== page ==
The answer is that Haman comes from Amalek, who believes everything in this world is random happenings. Amalek was willing to buck the Creator Himself as the cause of everything that takes place and Haman followed in his grandfather's footsteps. There is nothing more symbolic of chance than a lottery. This was the method that Haman chose to decide the fate of the Jews. The entire story of Purim shows how all random events are linked up to bring about the great miracle of Purim. Therefore, the name Purim is meant to bring home to us that our destiny is carefully planned with precision and detail. Just as a lottery is really the will of Hashem, so too are our every day happenings, from the greatest events to the smallest detail.
When we read the story of Purim, we should strengthen our faith in Hashem, thereby meriting to have miracles and salvation speedily in our days. Amen. Happy Purim and Shabbat Shalom! Rabbi Shmuel Choueka
1. What is black when you buy it, red when you use it and gray when you throw it away?
2. What English word is singular, becomes plural when you add an "s", and becomes singular again when you add another "s"?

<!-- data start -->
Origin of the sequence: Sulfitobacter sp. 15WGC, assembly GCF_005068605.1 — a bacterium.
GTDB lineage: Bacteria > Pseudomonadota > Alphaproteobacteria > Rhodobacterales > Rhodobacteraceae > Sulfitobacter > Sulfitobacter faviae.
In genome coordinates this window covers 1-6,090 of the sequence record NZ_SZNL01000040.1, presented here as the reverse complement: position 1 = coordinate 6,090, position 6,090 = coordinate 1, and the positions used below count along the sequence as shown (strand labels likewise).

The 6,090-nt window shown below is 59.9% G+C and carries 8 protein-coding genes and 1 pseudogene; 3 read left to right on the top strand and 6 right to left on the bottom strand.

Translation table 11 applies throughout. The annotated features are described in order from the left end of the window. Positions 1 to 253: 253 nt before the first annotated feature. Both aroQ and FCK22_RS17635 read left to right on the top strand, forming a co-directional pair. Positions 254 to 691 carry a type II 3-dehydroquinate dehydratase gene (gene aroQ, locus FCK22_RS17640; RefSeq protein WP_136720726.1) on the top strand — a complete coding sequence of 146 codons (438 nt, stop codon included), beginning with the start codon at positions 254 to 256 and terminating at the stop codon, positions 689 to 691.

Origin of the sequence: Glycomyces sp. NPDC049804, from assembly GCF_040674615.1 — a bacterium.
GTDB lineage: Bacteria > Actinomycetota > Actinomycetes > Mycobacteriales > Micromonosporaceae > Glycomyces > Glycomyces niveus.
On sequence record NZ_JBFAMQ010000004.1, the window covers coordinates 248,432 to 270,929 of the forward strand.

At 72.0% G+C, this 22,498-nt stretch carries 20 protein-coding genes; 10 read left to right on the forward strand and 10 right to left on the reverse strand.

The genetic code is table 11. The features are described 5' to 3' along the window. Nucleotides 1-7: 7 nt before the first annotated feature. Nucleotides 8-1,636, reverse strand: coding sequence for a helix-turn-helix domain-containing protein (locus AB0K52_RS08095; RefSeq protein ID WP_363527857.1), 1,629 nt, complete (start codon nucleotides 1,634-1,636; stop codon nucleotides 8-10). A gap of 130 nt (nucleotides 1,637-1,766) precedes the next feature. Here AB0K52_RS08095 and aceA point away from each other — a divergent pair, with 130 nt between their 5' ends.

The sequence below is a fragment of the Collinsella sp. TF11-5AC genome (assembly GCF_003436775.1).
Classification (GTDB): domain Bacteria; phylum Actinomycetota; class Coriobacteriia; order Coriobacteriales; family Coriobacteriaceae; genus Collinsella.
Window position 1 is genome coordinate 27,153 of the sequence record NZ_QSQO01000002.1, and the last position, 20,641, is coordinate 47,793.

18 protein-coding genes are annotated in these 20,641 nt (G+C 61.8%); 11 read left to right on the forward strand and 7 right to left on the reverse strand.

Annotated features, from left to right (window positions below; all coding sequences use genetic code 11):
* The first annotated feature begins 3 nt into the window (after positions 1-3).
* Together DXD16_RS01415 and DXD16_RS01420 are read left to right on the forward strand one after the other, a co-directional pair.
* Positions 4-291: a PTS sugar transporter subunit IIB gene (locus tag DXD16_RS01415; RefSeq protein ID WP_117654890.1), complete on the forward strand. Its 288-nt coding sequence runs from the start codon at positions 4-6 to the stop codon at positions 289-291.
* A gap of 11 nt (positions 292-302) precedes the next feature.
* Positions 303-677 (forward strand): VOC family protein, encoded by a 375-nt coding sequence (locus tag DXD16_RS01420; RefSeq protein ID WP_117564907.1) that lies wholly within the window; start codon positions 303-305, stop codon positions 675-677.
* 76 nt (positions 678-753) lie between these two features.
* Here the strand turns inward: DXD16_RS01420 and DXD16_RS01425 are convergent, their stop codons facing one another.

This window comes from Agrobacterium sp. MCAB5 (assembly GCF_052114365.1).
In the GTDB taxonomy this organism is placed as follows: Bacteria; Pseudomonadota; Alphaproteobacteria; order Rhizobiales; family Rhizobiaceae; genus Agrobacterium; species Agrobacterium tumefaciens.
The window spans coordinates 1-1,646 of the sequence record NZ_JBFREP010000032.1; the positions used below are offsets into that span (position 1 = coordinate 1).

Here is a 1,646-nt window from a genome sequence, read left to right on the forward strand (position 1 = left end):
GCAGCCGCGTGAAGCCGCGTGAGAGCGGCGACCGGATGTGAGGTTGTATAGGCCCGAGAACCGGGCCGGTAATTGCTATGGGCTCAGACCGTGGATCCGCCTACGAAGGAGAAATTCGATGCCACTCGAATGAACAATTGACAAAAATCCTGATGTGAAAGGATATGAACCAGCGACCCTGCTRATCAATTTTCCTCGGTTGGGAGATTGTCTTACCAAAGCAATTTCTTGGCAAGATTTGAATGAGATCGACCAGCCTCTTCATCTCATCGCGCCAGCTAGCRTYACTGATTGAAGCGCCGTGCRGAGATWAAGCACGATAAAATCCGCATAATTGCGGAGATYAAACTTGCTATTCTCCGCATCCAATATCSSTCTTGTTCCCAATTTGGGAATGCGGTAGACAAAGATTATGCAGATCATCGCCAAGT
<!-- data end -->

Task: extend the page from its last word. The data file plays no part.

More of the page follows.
3. A pet shop owner had a parrot with a sign on its cage that said "Parrot repeats everything it hears". David bought the parrot and for two weeks he spoke to it and it didn't say a word. He returned the parrot but the shopkeeper said he never lied about the parrot. How can this be?
4. To paint white lines dividing a road into three lanes costs $150.00. What will it cost to paint lines dividing a road into six lanes?
"The fourth row of stones (in the breastplate) was chrysolite, onyx and jasper" (Shemot 28:20)
The Talmud Yerushalmi (Pe'ah 1:1) says that we can learn a lesson in kibud ab - honoring one's father - from a non-Jew by the name of Dama ben Netina.
Once, the yashpeh (jasper) stone of the breastplate got lost, and he happened to have one. When the Jews came to him, he refused to sell it, even at a very large profit, because the key to his safe was under the pillow upon which his father was sleeping.
Why was a lesson in kibud ab conveyed particularly through the stone yashpeh?